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Posted December 6, 2007

Book: Jesus Our Salvation: An Introduction to Christology
Author: Christopher McMahon
St. Mary’s Press. Christian Brothers. Winona, MN. 2007. Pp. 268

An Excerpt from the Jacket:

The text is written in an engaging style and is enhanced by pedagogical elements that make the complex material accessible to the student reader. Jesus Our Salvation is both sensitive to the challenges of contemporary Christology and well grounded in Catholic identity. The book maintains a positive, though critical, dialogue with many voices in the Christian tradition, including those of the classical tradition, historical Jesus research, the evangelical tradition, and contemporary theological thought. It addresses important issues of today such as Christology’s capacity to promote social transformation and the questions that are raised about Jesus from the perspective of religious pluralism.

An Excerpt from the Book:

Pope John Paul II

Pope John Paul II (1920-2005), or Karol Jozef Wojtyla as he was called before becoming pope in 1978, was born in the Polish town of Wadowice. In his youth he was fortunate to be part of a community made up of both Jews and Christians. In fact, one of his best friends from childhood and throughout his life was a Jew named Jerzy Kluger. Karol Jozef Wojtyla witnessed firsthand the impact of Christian anti-Semitism as many Poles turned on their neighbors and cooperated in Hitler’s barbaric “final solution.” When he became pope he tirelessly devoted himself to the issue of interreligious dialogue. He encouraged dialogue with the representatives of non-Christian religions, particularly in several prayer meetings at Assisi. His care and concern for the Jewish people and for Jewish-Christian relations drew particular attention. He was the first pope since the first century to visit a synagogue; he prayed for the Jewish people at the Wailing Wall in Jerusalem; and he approved the letter that recognized and expressed contrition for the role Christians played in the Holocaust. Perhaps most importantly, in 1982 he approved revolutionary guidelines for implementing Nostra aetate, Vatican II’s declaration on non-Christian religions, which affirmed the continuing validity of Israel’s call and covenant without neglecting the universal salvific mission of Christ.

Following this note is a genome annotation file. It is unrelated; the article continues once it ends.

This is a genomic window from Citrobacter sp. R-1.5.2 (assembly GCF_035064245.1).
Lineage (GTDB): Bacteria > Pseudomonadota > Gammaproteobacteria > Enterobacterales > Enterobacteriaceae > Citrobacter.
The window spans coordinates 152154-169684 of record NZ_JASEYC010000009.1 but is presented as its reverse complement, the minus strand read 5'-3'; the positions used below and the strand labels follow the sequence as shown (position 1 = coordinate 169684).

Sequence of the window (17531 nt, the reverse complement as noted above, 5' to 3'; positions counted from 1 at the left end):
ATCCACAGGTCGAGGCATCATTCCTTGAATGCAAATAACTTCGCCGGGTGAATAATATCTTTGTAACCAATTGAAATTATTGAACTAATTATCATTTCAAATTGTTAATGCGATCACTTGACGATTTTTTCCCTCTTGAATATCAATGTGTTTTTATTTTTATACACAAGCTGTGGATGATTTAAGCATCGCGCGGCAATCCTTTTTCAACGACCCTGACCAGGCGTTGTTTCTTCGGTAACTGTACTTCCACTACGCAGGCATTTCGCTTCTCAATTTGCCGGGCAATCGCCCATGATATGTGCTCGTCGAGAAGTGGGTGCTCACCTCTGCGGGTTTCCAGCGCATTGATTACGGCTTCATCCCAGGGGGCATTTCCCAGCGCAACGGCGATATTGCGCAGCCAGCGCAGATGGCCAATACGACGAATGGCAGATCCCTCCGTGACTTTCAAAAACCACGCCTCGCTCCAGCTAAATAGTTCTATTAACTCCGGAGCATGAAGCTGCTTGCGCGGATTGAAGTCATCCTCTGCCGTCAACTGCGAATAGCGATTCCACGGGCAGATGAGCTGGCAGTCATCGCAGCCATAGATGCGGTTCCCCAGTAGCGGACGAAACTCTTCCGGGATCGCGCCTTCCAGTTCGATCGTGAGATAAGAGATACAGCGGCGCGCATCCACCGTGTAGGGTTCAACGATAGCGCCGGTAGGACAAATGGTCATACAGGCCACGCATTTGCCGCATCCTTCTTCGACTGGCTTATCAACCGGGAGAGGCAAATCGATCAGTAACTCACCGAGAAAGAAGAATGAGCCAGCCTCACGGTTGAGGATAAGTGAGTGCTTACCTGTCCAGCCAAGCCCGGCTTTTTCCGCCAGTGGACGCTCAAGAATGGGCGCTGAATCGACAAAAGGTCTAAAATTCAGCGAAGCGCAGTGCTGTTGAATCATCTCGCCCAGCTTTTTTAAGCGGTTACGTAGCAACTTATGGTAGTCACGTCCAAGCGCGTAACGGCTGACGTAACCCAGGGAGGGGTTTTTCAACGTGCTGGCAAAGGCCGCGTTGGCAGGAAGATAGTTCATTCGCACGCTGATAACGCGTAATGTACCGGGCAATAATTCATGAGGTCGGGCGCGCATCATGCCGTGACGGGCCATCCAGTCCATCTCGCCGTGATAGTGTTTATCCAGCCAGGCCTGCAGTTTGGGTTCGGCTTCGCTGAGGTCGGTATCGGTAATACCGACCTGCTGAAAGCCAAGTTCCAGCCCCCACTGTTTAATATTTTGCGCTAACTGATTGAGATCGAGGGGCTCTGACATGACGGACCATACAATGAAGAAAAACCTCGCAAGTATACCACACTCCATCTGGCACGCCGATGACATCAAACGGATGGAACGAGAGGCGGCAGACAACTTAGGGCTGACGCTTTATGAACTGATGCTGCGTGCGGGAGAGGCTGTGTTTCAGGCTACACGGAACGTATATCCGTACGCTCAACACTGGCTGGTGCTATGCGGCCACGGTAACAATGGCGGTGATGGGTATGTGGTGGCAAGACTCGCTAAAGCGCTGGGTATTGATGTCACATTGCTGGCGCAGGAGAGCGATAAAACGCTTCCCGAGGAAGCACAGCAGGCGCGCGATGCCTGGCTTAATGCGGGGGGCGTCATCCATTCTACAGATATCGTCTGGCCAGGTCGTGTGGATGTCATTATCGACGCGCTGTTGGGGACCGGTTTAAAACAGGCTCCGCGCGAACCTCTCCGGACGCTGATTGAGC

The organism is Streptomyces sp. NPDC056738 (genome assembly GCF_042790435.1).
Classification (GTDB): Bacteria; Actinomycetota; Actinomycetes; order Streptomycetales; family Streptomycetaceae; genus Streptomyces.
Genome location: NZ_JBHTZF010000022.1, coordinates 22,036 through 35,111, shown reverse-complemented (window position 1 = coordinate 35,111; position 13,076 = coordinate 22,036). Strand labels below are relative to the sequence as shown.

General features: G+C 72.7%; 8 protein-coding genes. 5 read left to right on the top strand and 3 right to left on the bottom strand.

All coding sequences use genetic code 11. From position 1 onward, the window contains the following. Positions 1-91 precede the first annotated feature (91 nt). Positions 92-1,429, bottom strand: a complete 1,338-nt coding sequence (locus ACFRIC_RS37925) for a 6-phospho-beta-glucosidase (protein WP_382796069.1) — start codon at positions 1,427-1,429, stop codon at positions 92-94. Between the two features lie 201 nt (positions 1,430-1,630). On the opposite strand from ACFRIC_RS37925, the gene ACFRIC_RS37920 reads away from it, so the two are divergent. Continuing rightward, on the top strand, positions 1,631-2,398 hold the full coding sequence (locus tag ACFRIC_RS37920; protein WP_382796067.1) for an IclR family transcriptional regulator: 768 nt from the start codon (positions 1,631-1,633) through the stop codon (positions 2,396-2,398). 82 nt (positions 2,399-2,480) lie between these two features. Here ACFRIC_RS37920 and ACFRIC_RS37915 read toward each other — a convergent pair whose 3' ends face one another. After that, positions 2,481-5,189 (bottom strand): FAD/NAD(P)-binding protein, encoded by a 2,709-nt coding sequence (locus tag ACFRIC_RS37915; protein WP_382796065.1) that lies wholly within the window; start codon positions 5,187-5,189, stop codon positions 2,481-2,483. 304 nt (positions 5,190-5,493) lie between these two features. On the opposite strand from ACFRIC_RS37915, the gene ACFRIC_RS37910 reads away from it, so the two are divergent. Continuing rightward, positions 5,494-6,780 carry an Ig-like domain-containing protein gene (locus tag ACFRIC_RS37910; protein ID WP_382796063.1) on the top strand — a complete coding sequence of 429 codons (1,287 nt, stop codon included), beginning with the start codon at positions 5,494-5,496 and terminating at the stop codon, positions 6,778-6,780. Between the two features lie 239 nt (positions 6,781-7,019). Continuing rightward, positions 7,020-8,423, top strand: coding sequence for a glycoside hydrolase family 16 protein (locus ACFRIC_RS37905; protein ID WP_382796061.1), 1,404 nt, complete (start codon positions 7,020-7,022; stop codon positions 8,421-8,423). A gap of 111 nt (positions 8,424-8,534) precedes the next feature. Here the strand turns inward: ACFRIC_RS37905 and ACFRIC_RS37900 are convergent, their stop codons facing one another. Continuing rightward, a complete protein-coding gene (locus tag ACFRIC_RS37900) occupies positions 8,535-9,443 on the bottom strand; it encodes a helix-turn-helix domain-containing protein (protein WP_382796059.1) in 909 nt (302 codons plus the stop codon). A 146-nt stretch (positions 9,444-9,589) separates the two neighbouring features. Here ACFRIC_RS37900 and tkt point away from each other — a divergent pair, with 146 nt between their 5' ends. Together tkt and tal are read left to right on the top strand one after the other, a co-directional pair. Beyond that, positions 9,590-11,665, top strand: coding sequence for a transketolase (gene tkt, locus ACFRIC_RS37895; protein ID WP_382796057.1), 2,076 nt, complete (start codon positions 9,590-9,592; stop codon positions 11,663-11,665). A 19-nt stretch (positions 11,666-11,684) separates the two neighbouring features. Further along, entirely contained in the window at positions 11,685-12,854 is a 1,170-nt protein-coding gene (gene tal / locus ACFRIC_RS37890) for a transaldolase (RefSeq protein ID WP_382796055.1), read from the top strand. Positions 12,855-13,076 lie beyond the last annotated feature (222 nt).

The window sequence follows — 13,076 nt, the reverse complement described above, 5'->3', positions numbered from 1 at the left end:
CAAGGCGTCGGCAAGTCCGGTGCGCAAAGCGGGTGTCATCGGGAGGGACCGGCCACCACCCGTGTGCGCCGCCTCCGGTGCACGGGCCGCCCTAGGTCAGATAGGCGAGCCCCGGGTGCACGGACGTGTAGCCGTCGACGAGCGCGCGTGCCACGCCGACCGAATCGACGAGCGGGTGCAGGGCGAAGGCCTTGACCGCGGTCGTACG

Table of Contents:

1. The story of quest(s)

2. A tentative historical portrait of Jesus

3. The Resurrection

4. New Testament Christologies

5. The development of classical Christology

6. The work of Christ

7. Christology and social transformation

8. Jesus and other religions